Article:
3. Go to the installed / unzipped folder, click on Tools > Android, a command prompt will appear and then the Android SDK Manager application will open
  4. Check the Android 4.3 Folder and click on Install (x) Packages, this will start the installation process. This can take some time.
  5. When the installation is complete, you need to set up virtual devices to simulate. Click on Tools > Manage AVDs in the SDK Manager menu.
  6. You can either create your own or click on Device Definitions, select a device and then click on Create AVD and then OK. Your device should now be listed in the List of existing Android Virtual Devices
  7. Highlight a device and then click on Start. Decide whether you want to Scale the display to real size (warning, it will likely be very small if you do!) and then click Launch

It can take a while for the simulator to get going as it starts up Android. In fact, if you don’t see Android  come up on the screen then something is wrong.

A few of the AVDs had this issue for me. Once Android is running you can find the browser and start browsing websites just as you do with the iOS Simulator, although there are no menu options for rotating the device which is a little annoying. Use the following key strokes to get rotation: Mac OS X : fn + control + F11 or F12  (you have to release all the keys and repeat for further rotation) Windows: CTRL + F11 or F12

Verdict: The Android SDK is a little more convoluted to get set up but once complete, you have all the same advantages of the iOS Simulator: running the actual operating system and access to locally hosted sites. The emulator can be painfully slow at times, though.

Geez, That Seems Way Too Complicated – Is There An Easier Option?

If the thought of installing the SDKs put your brain in a spin, you could always consider a web-based browser testing option such as BrowserStack.

The good news is that testing external websites requires no installs and you can test on a huge range of platforms and devices, including other desktop operating systems and browsers.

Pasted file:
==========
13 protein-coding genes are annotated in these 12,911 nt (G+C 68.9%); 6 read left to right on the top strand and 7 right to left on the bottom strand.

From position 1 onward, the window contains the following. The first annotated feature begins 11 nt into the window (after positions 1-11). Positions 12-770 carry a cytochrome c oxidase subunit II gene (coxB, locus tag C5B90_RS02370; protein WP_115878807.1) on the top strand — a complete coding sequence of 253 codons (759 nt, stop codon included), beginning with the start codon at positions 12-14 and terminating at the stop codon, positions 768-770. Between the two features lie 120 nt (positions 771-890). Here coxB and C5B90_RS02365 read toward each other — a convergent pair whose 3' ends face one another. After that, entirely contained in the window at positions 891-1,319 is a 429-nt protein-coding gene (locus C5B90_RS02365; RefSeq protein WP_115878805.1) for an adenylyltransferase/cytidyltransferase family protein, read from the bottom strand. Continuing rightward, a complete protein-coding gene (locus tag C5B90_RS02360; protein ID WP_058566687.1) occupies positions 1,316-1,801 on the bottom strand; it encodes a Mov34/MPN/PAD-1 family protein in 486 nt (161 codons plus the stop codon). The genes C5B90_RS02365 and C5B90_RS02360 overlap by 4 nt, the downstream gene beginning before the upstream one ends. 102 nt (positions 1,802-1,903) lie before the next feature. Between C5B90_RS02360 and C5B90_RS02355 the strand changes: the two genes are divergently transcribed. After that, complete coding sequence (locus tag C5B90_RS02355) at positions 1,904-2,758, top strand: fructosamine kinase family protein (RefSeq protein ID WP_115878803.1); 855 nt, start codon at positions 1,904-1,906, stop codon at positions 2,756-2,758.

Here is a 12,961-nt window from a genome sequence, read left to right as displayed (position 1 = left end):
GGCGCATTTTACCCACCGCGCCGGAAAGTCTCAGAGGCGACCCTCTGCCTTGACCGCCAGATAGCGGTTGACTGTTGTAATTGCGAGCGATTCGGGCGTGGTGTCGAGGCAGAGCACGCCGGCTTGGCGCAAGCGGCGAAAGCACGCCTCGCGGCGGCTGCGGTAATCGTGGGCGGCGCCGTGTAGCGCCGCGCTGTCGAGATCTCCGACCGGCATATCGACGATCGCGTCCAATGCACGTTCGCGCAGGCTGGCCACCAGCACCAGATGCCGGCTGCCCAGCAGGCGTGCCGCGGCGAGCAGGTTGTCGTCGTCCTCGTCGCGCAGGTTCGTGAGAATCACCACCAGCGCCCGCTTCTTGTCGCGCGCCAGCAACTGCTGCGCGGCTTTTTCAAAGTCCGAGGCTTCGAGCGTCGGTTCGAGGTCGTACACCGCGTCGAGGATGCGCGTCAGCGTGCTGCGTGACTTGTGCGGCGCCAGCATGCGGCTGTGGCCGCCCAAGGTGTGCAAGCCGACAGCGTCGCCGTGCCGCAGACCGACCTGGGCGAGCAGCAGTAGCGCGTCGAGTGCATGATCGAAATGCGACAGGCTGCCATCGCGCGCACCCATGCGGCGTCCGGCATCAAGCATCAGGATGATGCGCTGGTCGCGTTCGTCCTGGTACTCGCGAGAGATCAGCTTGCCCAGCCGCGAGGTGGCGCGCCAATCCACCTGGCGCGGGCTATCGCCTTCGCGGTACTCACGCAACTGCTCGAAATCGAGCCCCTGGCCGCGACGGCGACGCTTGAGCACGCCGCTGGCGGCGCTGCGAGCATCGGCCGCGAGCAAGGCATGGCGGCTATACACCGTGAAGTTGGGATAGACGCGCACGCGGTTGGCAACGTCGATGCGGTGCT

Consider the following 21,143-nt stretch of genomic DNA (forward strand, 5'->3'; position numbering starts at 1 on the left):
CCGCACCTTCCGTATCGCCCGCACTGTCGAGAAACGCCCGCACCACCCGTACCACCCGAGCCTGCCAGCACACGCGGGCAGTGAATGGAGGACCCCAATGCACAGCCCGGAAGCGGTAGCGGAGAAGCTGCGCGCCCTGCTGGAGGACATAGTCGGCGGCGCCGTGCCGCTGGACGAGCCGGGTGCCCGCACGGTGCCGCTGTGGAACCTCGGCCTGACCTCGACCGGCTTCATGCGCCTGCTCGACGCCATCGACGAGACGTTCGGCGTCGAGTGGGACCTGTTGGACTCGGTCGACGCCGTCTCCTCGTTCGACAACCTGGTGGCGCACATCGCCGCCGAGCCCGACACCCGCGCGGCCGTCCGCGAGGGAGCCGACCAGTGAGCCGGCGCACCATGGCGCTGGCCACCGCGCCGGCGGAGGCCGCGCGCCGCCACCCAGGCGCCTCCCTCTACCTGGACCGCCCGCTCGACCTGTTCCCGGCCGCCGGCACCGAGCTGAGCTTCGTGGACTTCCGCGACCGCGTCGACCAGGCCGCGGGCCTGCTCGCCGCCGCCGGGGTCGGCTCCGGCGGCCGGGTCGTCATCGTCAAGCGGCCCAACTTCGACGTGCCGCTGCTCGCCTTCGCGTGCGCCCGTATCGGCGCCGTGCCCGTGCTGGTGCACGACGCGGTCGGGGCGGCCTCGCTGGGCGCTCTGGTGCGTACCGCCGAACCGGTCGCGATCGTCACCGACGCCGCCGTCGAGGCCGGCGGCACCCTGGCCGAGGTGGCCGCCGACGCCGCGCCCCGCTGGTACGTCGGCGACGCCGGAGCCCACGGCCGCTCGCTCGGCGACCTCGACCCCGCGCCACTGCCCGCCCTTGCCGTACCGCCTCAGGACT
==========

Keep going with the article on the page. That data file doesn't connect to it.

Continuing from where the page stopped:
The catch is that the service is not free (plans start at $19 / month for 1 user, there is a free no-credit-card required trial that gives you 30 minutes of simulation) and that local testing does require installing a Java app which on Windows is probably a breeze but as most Mac users know, Apple doesn’t always play fair with Java.

The service works by hooking into virtual instances of the major desktop operating systems and then either running the required browser or, for mobile devices, running the simulator.

So, when you test a website on an iPad you are actually running the iOS Simulator on OS X!

Screen shot of BrowserStack in action
BrowserStack running a virtual instance of the iOS Simulator on OS X!

For this reason, the service can be a little laggy but it’s certainly acceptable.

The other issue I had with BrowserStack was their sign-up form’s insistence that my primary Gmail email account with two periods before the @ was invalid.

Surely, this must be fairly common nowadays?

So, Which To Choose?

Which option to choose will really depend on your self-confidence on installing the SDKs and which platform you are on.

BrowserStack does let you test everything through the one interface including an excellent range of desktop operating systems and browsers. They even have installed developer tools into the browsers, with Firebug installed on Internet Explorer 10 running on Windows 8, for example. At $19 a month, the service represents excellent value for money.

That said, my preference would be to run as many simulators for the better performance and easy testing of locally running websites.

It’s also easier to use the simulator to test multiple themes rather than using the device itself. For OS X Users, that means installing XCode and the Android SDK. Windows users, well, you appear to be stuck with just the Android SDK. Which means that the ultimate approach is, of course, a combination: locally installed simulators where possible and BrowserStack for those combinations that you cannot emulate locally (especially the other desktop operating systems).

This would certainly cover all bases and provide plenty of confidence that your site, your client’s site or your theme worked perfectly across all the major platforms.

How many platforms do you currently test against? What tools do you currently use? Let us know in the comments.